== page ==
Katherine’s celebrating a year living independently in her unit

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Moonah NDIS participant, Katherine Black is celebrating one year, living independently in her own unit with reduced supports – something she said people doubted she could do.

The 62-year-old, who has Down syndrome, said she was living in a unit, managed as a group home with 24/7 care, but didn’t need around the clock care because she was capable and confident enough to do most daily living tasks herself.

An older woman with down syndrome is smiling and holding her arms up near her head.

Engaging her chosen local providers, Mel, from Life Choices Support and Catherine Baker from Coordination Plus, together the women set about making Katherine’s goal a reality.

Now proving her doubters wrong, Katherine is enjoying life in her own unit, feeling quite proud and accomplished with less support.

Her increased independence means she no longer needs the same level of NDIS funding because she doesn’t need to access Supported Independent Living (SIL) funds anymore.

“Living independently has been my goal for years. I wanted to prove to everyone I could do it, and I did,” Katherine said proudly.

“My unit is lovely; it’s wonderful. I’m really enjoying being here, and Bobbie (the Budgie) and I love watching the Tipping Point and the Masked Singer on TV,” she added.

Katherine’s coordinator of supports, Catherine Baker, said over the years Katherine has developed “a real confidence about what she wants from life”.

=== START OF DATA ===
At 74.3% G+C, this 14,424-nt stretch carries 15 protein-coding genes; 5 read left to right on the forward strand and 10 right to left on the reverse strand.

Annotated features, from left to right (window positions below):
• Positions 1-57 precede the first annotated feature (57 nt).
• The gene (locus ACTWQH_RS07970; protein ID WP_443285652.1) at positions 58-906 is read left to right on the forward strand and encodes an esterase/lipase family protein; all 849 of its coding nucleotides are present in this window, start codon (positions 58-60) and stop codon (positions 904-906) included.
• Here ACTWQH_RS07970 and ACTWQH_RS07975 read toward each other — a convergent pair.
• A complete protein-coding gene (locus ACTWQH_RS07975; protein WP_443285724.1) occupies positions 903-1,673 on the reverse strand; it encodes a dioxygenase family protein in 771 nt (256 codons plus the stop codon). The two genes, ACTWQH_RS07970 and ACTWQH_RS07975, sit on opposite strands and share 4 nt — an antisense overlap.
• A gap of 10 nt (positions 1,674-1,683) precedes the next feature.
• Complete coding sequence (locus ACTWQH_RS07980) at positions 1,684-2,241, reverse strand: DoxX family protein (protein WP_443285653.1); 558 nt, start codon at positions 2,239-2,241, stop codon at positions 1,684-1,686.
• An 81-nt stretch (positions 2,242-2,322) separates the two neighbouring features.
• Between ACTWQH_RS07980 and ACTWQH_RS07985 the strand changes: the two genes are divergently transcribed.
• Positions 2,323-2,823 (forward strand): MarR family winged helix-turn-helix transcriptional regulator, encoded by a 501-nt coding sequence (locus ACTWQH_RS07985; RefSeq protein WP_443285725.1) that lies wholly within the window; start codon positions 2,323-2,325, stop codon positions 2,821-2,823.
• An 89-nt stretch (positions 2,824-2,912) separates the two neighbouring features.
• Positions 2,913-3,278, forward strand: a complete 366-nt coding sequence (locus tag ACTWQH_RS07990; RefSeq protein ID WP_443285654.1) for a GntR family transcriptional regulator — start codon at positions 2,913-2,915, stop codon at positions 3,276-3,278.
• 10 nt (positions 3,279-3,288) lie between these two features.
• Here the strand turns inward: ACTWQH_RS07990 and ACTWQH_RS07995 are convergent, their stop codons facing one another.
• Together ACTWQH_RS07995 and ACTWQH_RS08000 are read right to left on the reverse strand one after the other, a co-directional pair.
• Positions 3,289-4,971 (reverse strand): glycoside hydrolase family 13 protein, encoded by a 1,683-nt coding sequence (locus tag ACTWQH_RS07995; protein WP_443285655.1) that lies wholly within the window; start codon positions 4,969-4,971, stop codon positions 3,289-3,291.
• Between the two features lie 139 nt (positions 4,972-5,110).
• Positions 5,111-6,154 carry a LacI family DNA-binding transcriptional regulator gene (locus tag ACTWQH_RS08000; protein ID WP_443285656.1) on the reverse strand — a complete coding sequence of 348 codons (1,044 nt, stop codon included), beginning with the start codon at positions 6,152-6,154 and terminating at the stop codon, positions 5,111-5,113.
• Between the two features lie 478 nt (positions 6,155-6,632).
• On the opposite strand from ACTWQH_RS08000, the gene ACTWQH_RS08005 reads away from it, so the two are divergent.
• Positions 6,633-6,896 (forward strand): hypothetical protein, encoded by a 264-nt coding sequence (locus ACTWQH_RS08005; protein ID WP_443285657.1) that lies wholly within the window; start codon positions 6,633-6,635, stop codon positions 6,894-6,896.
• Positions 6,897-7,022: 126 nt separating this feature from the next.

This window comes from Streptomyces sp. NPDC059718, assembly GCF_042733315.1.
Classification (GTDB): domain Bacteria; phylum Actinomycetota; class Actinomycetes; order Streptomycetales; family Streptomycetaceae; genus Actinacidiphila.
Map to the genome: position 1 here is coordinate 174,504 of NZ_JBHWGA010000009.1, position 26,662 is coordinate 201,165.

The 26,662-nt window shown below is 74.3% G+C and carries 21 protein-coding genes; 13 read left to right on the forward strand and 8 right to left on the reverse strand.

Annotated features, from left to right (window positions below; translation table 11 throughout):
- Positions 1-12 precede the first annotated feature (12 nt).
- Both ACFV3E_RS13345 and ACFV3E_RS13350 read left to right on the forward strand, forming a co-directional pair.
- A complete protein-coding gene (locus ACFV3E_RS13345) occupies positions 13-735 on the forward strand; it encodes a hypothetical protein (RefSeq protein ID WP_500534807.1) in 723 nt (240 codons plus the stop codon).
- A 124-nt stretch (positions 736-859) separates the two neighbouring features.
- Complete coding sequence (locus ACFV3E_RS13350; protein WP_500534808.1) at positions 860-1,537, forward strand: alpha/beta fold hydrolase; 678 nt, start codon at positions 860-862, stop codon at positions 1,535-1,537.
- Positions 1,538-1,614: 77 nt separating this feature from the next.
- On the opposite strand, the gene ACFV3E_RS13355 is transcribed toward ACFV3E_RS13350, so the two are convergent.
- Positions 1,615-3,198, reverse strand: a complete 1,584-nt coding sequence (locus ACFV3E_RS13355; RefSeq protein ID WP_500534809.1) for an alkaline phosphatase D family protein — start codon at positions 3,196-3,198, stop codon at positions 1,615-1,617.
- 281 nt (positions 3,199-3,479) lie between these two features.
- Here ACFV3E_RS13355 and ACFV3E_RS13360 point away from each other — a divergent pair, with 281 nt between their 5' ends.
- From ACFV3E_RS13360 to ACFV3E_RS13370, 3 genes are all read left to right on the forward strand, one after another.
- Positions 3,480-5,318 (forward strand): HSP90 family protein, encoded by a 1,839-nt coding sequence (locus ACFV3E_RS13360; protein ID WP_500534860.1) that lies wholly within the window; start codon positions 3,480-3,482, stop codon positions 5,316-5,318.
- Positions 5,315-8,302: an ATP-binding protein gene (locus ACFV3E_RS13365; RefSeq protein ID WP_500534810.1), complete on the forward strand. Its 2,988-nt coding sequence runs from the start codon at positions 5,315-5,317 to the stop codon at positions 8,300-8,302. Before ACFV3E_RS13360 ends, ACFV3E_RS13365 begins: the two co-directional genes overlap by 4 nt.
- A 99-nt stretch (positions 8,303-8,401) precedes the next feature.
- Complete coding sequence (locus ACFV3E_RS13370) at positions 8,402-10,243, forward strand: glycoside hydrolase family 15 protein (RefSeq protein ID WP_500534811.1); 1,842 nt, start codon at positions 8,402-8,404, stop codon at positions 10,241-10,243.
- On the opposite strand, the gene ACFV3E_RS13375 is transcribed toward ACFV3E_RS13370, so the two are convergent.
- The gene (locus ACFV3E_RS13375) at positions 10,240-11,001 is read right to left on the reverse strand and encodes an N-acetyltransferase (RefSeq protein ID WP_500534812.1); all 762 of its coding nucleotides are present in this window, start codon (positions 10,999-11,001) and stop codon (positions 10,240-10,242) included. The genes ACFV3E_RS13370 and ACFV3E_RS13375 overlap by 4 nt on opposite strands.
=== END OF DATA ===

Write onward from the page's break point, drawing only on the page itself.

“Katherine had been living at Newtown, in sort of a group home situation, but she didn’t like living there. She found it noisy and disruptive, and she didn’t really need all that support. We could see it was really affecting her health,” she said.

“Now she’s got this lovely little one-bedroom unit, with a kitchen, meals area and lounge. She’s so much happier and her general health and wellbeing has really improved.”

Catherine said working closely with Mel and her team, and understanding Katherine’s strengths and needs, they’ve managed to build a strong support network around her.

“Katherine’s occupational therapist put some great strategies in place so now she has a communication book she fills out if there’s anything concerning her or if she needs help with getting anything done,” Catherine said.

“To support Katherine to maintain a healthy lifestyle, another support worker, Ari, comes in to assist her with meal prep during the week, and to ensure Katherine gets a break she has Meals on Wheels delivered twice a week, which she heats up in the microwave.

“Katherine also has a cleaner who comes in once a week. They work together, cleaning the bathroom, tidying up the unit, and making sure everything is hygienic,” Catherine said.

“I have weekends to myself,” Katherine added. “It’s nice. I can walk to the shops if I need anything, like milk or bread, and Bobbie and I can relax and watch TV.”

Catherine said it has taken a few years of intensive work to get Katherine to this point.

“She had to achieve lots of tasks along the way to show people she could take responsibility before she moved out to live independently,” she said.

“After living in a group home, Katherine had to learn a lot of new skills especially around understanding personal relationships and what’s required to be a good neighbour, but we are continuing to support her with these skills and she’s been doing extremely well.

“Initially, Katherine’s brother was concerned about how she was going to go; we all were, but you’ve got to give people a chance, and thanks to a good planner and flexible funding, allowing support workers to come in, Katherine is now living the life she has longed for.”